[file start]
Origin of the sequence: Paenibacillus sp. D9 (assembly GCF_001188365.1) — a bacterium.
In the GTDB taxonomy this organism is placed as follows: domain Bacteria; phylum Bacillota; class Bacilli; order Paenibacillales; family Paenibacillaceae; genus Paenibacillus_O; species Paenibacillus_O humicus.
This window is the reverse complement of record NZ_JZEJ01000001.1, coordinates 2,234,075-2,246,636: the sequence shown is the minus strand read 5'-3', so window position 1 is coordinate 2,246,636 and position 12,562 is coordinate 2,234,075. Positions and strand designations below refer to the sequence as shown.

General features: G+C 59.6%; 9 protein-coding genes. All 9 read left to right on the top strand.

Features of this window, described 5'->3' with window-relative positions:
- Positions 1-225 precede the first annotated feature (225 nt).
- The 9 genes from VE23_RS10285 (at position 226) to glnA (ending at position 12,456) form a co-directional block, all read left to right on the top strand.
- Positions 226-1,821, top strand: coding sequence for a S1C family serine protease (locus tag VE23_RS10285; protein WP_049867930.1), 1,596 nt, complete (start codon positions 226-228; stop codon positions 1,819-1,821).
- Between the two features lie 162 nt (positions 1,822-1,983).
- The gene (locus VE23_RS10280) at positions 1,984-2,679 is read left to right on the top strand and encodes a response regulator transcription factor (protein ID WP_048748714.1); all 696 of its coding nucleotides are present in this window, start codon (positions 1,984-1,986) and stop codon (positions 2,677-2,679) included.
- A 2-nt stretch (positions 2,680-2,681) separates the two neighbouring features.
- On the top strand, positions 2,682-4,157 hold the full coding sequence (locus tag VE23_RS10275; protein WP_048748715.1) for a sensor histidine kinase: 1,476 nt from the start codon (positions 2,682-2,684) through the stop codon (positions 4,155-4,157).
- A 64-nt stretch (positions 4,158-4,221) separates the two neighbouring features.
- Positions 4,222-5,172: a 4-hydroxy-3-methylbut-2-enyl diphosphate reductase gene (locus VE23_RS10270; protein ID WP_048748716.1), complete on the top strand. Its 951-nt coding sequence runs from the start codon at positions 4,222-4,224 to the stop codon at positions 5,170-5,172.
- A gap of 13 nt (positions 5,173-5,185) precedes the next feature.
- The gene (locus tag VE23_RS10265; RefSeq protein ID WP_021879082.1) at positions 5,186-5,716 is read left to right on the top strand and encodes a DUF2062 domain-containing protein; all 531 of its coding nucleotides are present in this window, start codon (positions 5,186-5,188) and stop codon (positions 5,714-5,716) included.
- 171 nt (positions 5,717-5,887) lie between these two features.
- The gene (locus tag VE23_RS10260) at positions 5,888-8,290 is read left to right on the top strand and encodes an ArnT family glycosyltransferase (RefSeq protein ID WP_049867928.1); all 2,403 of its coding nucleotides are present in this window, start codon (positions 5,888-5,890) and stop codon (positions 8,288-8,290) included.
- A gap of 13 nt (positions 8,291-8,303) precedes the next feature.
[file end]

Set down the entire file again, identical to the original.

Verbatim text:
Origin of the sequence: Paenibacillus sp. D9 (assembly GCF_001188365.1) — a bacterium.
In the GTDB taxonomy this organism is placed as follows: domain Bacteria; phylum Bacillota; class Bacilli; order Paenibacillales; family Paenibacillaceae; genus Paenibacillus_O; species Paenibacillus_O humicus.
This window is the reverse complement of record NZ_JZEJ01000001.1, coordinates 2,234,075-2,246,636: the sequence shown is the minus strand read 5'-3', so window position 1 is coordinate 2,246,636 and position 12,562 is coordinate 2,234,075. Positions and strand designations below refer to the sequence as shown.

General features: G+C 59.6%; 9 protein-coding genes. All 9 read left to right on the top strand.

Features of this window, described 5'->3' with window-relative positions:
- Positions 1-225 precede the first annotated feature (225 nt).
- The 9 genes from VE23_RS10285 (at position 226) to glnA (ending at position 12,456) form a co-directional block, all read left to right on the top strand.
- Positions 226-1,821, top strand: coding sequence for a S1C family serine protease (locus tag VE23_RS10285; protein WP_049867930.1), 1,596 nt, complete (start codon positions 226-228; stop codon positions 1,819-1,821).
- Between the two features lie 162 nt (positions 1,822-1,983).
- The gene (locus VE23_RS10280) at positions 1,984-2,679 is read left to right on the top strand and encodes a response regulator transcription factor (protein ID WP_048748714.1); all 696 of its coding nucleotides are present in this window, start codon (positions 1,984-1,986) and stop codon (positions 2,677-2,679) included.
- A 2-nt stretch (positions 2,680-2,681) separates the two neighbouring features.
- On the top strand, positions 2,682-4,157 hold the full coding sequence (locus tag VE23_RS10275; protein WP_048748715.1) for a sensor histidine kinase: 1,476 nt from the start codon (positions 2,682-2,684) through the stop codon (positions 4,155-4,157).
- A 64-nt stretch (positions 4,158-4,221) separates the two neighbouring features.
- Positions 4,222-5,172: a 4-hydroxy-3-methylbut-2-enyl diphosphate reductase gene (locus VE23_RS10270; protein ID WP_048748716.1), complete on the top strand. Its 951-nt coding sequence runs from the start codon at positions 4,222-4,224 to the stop codon at positions 5,170-5,172.
- A gap of 13 nt (positions 5,173-5,185) precedes the next feature.
- The gene (locus tag VE23_RS10265; RefSeq protein ID WP_021879082.1) at positions 5,186-5,716 is read left to right on the top strand and encodes a DUF2062 domain-containing protein; all 531 of its coding nucleotides are present in this window, start codon (positions 5,186-5,188) and stop codon (positions 5,714-5,716) included.
- 171 nt (positions 5,717-5,887) lie between these two features.
- The gene (locus tag VE23_RS10260) at positions 5,888-8,290 is read left to right on the top strand and encodes an ArnT family glycosyltransferase (RefSeq protein ID WP_049867928.1); all 2,403 of its coding nucleotides are present in this window, start codon (positions 5,888-5,890) and stop codon (positions 8,288-8,290) included.
- A gap of 13 nt (positions 8,291-8,303) precedes the next feature.